In Week 13, the Kansas City Chiefs get a rematch of last season’s AFC Championship game as they take on the Cincinnati Bengals. The Chiefs are hoping for a different result than the overtime loss they suffered last time around, and a big key to making that happen will be the performance of their defensive line.
It’s a saying that has withstood the test of time: NFL games are won and lost in the trenches. Fortunately for the Chiefs, their defensive line is one of the team’s biggest strengths this season. Their depth and versatility along the line stand out the most as they have a good mix of talented young and veteran players capable of playing multiple positions.
This creates mismatches all over the line of scrimmage, which the defense has taken advantage of all season long. When asked about who deserves the most credit, the Chiefs’ players all came to a consensus answer.
“One person – well actually two people, (assistant defensive line coach) Terry Bradden and (defensive line coach) Joe Cullen,” defensive lineman Chris Jones told reporters on Wednesday.
“We’ve got some of the best coaches in the building, and we’re just very fortunate.”
In his first year with the Chiefs, defensive line coach Joe Cullen has already made a lasting impression on his players. At 54 years old with 15 seasons of NFL coaching experience under his belt, Cullen joined the coaching staff this past offseason following his latest stint as the defensive coordinator for the Jacksonville Jaguars.
It’s safe to say that players on the team — like third-year defensive end Mike Danna — are grateful Cullen decided to coach for Kansas City.
Get you a coach as hyped as Coach Cullen pic.twitter.com/ICuhuRYBDk— Kansas City Chiefs (@Chiefs) September 18, 2022
“Coach is doing a hell of a job with us,” Danna said of Cullen. “Everybody in the room has improved. He’s helped us from physical to football IQ. He’s a great overall coach, man. A lot of our success can be credited to him because he came in and it was like a flip of a switch. A lot of our D-linemen started playing better football, aggressive football. He turned our room up man. I got a lot of love for Joe.”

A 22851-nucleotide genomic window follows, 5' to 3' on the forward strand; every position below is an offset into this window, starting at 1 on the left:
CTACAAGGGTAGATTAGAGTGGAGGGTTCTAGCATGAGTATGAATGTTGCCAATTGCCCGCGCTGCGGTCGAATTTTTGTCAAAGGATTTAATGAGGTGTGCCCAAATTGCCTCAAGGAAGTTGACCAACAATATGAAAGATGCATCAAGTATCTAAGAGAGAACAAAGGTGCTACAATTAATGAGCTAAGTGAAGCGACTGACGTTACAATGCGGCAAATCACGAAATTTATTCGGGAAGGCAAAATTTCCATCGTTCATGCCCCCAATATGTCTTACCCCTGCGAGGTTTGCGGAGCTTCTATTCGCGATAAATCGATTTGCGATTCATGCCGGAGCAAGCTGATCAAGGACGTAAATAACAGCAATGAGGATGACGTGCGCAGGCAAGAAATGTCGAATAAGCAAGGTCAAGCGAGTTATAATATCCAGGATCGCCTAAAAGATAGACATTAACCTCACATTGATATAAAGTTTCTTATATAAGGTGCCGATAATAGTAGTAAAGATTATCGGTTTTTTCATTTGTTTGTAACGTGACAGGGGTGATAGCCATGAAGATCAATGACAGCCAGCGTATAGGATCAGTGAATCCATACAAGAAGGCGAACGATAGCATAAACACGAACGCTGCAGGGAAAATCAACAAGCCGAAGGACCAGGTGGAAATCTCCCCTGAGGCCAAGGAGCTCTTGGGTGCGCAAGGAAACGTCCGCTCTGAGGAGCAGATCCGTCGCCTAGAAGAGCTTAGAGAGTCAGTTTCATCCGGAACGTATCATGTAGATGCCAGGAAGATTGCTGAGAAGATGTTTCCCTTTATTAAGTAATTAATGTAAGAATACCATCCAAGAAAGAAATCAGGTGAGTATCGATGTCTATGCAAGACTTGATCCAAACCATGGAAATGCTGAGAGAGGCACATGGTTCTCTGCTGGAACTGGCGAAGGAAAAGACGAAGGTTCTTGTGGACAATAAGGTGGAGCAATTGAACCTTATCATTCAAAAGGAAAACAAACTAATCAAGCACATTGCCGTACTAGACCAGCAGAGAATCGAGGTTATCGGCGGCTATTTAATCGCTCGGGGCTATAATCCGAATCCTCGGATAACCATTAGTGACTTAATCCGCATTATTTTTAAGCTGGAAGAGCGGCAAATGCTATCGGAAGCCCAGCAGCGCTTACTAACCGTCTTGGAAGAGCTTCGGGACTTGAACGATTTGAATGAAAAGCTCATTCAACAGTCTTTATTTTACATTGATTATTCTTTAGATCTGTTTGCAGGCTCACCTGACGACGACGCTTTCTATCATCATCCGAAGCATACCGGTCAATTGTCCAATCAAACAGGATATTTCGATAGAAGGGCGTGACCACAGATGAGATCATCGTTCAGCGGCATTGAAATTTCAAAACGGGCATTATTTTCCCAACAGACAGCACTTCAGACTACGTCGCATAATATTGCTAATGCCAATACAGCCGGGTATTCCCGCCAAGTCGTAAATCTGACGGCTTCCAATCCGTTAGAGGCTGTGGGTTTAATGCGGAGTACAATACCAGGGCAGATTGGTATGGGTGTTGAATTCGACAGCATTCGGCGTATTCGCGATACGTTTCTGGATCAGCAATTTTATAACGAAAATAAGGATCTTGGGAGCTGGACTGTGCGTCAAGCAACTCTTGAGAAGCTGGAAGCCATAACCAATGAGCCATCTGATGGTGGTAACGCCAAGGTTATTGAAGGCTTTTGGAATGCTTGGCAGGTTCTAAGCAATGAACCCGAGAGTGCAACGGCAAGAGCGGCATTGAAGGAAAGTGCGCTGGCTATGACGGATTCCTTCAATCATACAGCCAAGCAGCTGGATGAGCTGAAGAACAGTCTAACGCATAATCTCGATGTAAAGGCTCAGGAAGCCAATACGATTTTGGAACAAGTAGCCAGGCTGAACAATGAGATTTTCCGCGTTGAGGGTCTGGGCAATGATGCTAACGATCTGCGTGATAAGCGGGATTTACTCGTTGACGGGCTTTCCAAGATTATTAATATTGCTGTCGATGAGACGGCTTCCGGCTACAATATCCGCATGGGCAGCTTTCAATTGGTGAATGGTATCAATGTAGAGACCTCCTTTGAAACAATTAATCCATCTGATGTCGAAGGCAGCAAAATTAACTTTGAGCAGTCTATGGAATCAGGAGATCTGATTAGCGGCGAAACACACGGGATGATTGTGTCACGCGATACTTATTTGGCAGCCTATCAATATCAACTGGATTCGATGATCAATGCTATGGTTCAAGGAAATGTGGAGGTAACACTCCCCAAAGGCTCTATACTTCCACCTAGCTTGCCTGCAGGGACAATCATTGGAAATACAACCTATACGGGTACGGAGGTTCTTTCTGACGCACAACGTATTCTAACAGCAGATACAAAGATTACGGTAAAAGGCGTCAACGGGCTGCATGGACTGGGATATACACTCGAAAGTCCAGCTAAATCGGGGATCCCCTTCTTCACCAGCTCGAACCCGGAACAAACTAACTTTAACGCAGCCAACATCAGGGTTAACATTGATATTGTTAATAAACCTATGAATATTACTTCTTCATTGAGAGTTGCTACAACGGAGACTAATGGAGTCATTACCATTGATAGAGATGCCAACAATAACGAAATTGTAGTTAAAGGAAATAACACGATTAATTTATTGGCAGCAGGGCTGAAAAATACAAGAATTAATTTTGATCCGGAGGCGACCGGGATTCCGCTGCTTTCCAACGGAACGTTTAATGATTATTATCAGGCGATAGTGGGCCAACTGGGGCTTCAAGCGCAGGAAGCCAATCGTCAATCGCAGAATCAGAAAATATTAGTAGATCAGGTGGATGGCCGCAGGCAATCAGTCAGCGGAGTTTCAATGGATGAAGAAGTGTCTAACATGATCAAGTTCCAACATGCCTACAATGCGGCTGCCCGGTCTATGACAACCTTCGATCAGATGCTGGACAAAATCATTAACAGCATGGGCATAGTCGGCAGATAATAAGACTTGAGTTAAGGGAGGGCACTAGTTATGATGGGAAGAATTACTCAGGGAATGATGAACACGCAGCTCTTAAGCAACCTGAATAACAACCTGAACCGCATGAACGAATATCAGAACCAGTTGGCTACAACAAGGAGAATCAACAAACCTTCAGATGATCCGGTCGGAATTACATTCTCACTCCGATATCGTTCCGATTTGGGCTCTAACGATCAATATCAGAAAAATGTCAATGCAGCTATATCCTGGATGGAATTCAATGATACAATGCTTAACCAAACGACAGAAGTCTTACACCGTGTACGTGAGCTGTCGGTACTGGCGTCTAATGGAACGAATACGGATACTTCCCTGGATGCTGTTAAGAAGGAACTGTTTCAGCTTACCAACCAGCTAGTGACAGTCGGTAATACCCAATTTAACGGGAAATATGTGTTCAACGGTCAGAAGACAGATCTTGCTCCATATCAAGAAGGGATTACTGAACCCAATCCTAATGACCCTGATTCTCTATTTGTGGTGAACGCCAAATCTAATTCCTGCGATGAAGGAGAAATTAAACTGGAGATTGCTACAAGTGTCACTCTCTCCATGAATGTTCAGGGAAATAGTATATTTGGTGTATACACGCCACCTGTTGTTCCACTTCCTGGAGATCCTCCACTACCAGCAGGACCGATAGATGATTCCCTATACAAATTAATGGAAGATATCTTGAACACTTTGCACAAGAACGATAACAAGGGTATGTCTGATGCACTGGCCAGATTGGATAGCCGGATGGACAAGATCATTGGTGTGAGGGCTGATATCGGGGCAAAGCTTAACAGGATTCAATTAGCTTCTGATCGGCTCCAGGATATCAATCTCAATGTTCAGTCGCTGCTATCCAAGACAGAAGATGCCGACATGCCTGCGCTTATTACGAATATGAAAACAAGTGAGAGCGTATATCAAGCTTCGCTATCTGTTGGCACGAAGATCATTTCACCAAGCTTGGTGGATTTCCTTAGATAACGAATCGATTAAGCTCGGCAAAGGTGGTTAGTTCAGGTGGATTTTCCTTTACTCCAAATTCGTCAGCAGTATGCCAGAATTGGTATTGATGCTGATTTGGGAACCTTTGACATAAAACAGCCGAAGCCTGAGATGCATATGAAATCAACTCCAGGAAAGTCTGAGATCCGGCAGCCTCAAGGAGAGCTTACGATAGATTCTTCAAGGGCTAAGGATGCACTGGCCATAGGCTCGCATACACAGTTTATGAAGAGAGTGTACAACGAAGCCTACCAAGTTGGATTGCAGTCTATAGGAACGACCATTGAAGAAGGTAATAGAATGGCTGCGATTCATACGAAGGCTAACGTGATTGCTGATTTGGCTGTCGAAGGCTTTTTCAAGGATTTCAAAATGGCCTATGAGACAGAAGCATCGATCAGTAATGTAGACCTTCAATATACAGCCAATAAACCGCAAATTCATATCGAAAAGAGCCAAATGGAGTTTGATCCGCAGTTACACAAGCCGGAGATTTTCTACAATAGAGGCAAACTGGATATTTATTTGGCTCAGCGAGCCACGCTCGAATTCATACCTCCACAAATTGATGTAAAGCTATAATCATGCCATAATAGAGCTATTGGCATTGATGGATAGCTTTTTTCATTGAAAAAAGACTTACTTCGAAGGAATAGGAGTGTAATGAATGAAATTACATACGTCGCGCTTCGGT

Of course, when asked about the praise he received from his players, Cullen, as most good coaches would do, was quick to give all the credit back to his players and staff — specifically Jones and assistant defensive line coach Terry Bradden.
“(Jones) has a lot of things I can’t coach,” Cullen said. ”He’s 6’6” [and] 310 pounds, runs well, he’s athletic, he has flexibility. And the thing, like I said this before standing up here, I’ve been impressed with Chris playing the run not only just getting after the quarterback, but being physical on the double teams, hustling down field making plays. In the Chargers game a couple of weeks ago, there was an out, he’s running down field making the play. One of the third down runs in the Jacksonville game. And last week in the Rams game, when they tried to run the quarterback sweep, he disrupted the whole play, so he’s really playing both the run and the pass well.”
Cullen affirmed that Braden has much to do with Jones’ success.
“He’s right, my assistant defensive line coach — Terry Bradden, does a phenomenal job,” continued. “He will be a full-time defensive line coach in this league, and Chris is right on about that. But, he’s put the work in and when you put the work in, usually, the results happen.”
The work that Cullen and his staff have put in to improve the defensive line this season would be difficult to ignore. Throughout all of last season, the Chiefs recorded a total of 31 sacks. Meanwhile, in just 11 games this season, the unit has already led the team past that total with 35 sacks (tied for fifth-most in the NFL).
Of those 35 sacks, the defensive line is responsible for 24 of them, and Jones — a potential candidate for the NFL’s Defensive Player of the Year – leads the team with a remarkable 10 on the season.
The vast improvement has caught the eye of defensive coordinator Steve Spagnuolo as he hopes the unit continues to thrive under Cullen’s watch.
“Joe’s been great, along with Terry Bradden,” Spagnuolo said. “[Bradden] assists Joe and I think between both those guys and how the players have responded to them – every coach that comes in and coaches a unit brings a different flare. Nobody does it the exact same way. And so, I’m glad that the big guys have responded to it and hopefully we keep cranking away and playing good football.”